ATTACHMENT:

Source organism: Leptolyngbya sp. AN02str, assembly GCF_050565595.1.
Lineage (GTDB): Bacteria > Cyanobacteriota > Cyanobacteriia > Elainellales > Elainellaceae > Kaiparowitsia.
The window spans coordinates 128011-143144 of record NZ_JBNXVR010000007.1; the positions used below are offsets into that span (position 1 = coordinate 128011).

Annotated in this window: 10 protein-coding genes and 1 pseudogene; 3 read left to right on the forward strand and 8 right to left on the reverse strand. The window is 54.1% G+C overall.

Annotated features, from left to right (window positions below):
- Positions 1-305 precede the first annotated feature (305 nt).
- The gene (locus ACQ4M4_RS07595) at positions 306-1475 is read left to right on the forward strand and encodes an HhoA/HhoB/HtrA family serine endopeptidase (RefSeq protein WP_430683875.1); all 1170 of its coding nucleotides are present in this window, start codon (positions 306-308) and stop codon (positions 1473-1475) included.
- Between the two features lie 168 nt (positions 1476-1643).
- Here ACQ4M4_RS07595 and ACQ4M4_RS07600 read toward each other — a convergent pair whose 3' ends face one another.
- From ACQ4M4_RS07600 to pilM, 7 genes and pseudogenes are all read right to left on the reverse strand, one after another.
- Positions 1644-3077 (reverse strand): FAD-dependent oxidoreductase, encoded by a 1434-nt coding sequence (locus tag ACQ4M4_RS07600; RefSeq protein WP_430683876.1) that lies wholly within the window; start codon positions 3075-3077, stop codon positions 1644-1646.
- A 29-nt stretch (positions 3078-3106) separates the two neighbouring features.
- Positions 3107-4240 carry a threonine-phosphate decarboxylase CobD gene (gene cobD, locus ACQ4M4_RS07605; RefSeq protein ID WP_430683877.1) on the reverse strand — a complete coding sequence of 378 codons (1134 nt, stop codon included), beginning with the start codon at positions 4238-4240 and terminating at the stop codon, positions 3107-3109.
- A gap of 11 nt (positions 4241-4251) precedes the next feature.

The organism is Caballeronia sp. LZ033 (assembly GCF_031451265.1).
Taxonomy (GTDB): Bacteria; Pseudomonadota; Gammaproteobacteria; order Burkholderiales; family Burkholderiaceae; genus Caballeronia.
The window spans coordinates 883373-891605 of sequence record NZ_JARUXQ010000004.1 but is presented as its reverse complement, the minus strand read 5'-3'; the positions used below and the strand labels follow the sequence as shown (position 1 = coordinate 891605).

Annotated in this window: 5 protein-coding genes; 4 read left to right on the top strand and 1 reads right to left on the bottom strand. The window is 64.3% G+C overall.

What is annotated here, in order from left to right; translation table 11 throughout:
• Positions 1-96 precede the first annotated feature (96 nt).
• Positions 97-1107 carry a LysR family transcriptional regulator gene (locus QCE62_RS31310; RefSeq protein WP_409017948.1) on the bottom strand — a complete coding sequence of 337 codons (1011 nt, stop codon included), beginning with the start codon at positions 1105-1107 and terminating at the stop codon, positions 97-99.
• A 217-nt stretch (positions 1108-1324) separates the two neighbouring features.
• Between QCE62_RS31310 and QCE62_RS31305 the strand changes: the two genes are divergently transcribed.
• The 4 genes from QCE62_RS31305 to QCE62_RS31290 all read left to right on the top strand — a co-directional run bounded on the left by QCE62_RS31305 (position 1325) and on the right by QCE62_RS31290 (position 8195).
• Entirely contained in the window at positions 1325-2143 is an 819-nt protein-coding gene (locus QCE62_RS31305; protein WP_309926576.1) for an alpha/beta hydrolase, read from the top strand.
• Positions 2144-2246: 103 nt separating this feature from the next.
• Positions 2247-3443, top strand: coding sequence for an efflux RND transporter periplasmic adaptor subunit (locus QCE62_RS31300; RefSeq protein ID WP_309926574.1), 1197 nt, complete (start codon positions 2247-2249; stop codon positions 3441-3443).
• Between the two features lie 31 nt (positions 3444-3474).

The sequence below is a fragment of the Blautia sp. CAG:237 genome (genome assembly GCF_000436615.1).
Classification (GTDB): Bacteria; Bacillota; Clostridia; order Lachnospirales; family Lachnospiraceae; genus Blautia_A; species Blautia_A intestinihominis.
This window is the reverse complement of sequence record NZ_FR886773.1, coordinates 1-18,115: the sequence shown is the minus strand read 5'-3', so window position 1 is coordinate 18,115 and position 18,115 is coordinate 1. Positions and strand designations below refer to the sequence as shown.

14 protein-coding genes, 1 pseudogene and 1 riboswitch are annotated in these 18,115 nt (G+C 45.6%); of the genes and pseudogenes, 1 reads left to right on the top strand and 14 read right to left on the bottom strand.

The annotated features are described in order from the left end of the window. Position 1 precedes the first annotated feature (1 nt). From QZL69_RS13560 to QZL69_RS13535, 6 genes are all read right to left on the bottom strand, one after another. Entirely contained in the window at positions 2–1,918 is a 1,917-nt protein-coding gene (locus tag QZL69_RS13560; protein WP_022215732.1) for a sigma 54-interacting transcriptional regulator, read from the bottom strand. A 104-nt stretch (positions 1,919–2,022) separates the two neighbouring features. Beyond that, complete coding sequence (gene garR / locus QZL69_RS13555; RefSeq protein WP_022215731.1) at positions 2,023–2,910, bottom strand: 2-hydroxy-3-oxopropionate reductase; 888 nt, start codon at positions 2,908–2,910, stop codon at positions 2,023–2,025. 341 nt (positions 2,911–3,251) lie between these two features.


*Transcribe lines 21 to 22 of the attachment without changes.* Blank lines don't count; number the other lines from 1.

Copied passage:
• Positions 97-1107 carry a LysR family transcriptional regulator gene (locus QCE62_RS31310; RefSeq protein WP_409017948.1) on the bottom strand — a complete coding sequence of 337 codons (1011 nt, stop codon included), beginning with the start codon at positions 1105-1107 and terminating at the stop codon, positions 97-99.
• A 217-nt stretch (positions 1108-1324) separates the two neighbouring features.